Geopolitik Energi

April 9, 2007

Halliburton completes oil field projects in Iran

Still, a federal grand jury has looked into whether the company or its executives knowingly violated a U.S. ban on trade with Iran.

In a separate statement Monday, Halliburton said it was cooperating with the federal government’s “ongoing investigation” of its business in Iran. Since responding to a grand jury subpoena seeking documents in the fall of 2004, the company said it has had no further inquiries from the Justice Department.

Lesar has characterized the Iranian contracts as “minuscule” compared with its other work, the bulk of which entails providing equipment and services to companies exploring for and producing oil and natural gas.

Halliburton said last month Lesar would move to a new corporate headquarters in Dubai to oversee Halliburton’s intensified focus on business in the Mideast and energy-hungry Asia.

Democratic Sen. Frank Lautenberg, a longtime critic of Halliburton’s operation in Iran, recently introduced legislation to deter subsidiaries of U.S-controlled companies from doing business in Iran. Lautenberg’s measure, included in a larger bill on Iran, would strengthen existing sanction provisions that prohibit American companies from conducting business with nations that sponsor terrorism.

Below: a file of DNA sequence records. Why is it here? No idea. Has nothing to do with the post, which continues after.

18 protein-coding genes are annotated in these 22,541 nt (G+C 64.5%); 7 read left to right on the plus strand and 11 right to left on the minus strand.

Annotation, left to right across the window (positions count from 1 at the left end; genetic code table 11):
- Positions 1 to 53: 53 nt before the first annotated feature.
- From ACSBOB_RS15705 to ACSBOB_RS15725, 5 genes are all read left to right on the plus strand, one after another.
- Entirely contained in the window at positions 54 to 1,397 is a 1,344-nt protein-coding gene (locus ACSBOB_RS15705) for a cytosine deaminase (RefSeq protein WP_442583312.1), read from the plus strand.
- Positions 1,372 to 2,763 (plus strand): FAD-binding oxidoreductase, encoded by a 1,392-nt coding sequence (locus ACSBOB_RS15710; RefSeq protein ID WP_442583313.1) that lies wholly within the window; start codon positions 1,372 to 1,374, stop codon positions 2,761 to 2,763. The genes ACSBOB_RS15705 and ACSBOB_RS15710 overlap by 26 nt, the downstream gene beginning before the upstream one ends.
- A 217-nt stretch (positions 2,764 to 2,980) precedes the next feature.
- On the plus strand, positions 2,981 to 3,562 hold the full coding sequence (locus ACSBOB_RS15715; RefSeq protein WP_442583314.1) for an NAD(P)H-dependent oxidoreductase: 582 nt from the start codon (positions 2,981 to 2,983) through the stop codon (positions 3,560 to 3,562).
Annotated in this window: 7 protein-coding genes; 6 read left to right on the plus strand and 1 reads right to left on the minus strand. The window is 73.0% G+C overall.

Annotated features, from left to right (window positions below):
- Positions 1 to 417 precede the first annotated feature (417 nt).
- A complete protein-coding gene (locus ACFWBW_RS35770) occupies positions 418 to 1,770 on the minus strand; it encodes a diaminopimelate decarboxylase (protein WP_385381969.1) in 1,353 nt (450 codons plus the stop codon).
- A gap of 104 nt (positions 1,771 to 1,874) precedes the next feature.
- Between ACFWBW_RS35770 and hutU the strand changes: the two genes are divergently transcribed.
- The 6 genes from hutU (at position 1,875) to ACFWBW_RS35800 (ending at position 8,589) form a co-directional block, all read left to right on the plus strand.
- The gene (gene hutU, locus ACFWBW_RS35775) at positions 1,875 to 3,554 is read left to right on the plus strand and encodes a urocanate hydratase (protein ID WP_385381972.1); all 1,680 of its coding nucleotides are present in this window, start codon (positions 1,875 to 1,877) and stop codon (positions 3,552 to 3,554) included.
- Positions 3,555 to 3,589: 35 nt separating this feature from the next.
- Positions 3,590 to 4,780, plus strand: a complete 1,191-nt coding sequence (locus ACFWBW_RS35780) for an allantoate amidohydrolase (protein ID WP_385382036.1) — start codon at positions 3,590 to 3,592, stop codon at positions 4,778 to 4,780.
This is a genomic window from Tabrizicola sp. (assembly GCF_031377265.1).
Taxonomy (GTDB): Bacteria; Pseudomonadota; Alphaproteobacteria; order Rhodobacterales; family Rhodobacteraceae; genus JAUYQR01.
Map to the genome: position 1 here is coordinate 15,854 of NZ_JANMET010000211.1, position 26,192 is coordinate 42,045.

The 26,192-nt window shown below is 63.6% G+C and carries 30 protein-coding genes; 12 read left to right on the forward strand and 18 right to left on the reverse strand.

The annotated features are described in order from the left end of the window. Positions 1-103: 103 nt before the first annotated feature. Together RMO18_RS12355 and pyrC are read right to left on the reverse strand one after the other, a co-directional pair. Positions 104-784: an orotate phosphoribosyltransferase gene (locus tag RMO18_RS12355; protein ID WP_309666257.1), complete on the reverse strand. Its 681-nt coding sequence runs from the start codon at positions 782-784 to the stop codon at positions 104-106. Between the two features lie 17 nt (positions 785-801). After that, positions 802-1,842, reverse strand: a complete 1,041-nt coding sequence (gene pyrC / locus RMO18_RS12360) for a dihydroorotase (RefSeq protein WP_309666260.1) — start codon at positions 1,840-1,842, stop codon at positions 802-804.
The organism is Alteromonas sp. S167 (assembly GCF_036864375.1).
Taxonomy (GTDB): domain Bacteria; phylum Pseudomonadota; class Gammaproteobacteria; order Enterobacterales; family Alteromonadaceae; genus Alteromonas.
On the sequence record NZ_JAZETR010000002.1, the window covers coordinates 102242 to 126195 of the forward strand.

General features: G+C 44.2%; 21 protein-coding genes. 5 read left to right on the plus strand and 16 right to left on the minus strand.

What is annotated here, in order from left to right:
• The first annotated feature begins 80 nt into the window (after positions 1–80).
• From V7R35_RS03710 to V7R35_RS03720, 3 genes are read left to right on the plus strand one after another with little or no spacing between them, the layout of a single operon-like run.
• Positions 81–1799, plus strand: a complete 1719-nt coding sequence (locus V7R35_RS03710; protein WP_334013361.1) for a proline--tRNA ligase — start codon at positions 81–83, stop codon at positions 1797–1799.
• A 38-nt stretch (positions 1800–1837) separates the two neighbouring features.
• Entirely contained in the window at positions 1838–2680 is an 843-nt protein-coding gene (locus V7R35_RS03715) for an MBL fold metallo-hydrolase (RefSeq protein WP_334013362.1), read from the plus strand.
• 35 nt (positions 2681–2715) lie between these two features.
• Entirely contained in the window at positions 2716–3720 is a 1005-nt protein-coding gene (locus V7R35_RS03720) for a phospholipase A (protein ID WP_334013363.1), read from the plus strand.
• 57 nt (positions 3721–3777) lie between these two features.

Lautenberg has said some American companies have exploited a loophole in the law by creating foreign subsidiaries that are incorporated overseas for the specific purpose of bypassing U.S. sanctions. He cites Halliburton as an example.

“Halliburton had to be dragged kicking and screaming out of Iran,” Lautenberg said Monday. “If Halliburton wasn’t pressured by Congress, they would still be doing business in Iran.”

Already, Halliburton and its former KBR Inc. division have been lightning rods for criticism because of KBR’s more than $19 billion (€14.21 billion) in Pentagon contracts to be the sole provider of food and shelter services to the military in Iraq and Afghanistan. Democrats in Congress have claimed KBR benefited from ties to Vice President Dick Cheney, who once led Halliburton.

Halliburton last week completed a stock-swap program that separates itself from KBR, leaving two independent companies.

Halliburton shares fell 34 cents to close Monday at $32.60 on the New York Stock Exchange. They have traded in a 52-week range of $26.33 to $41.98.


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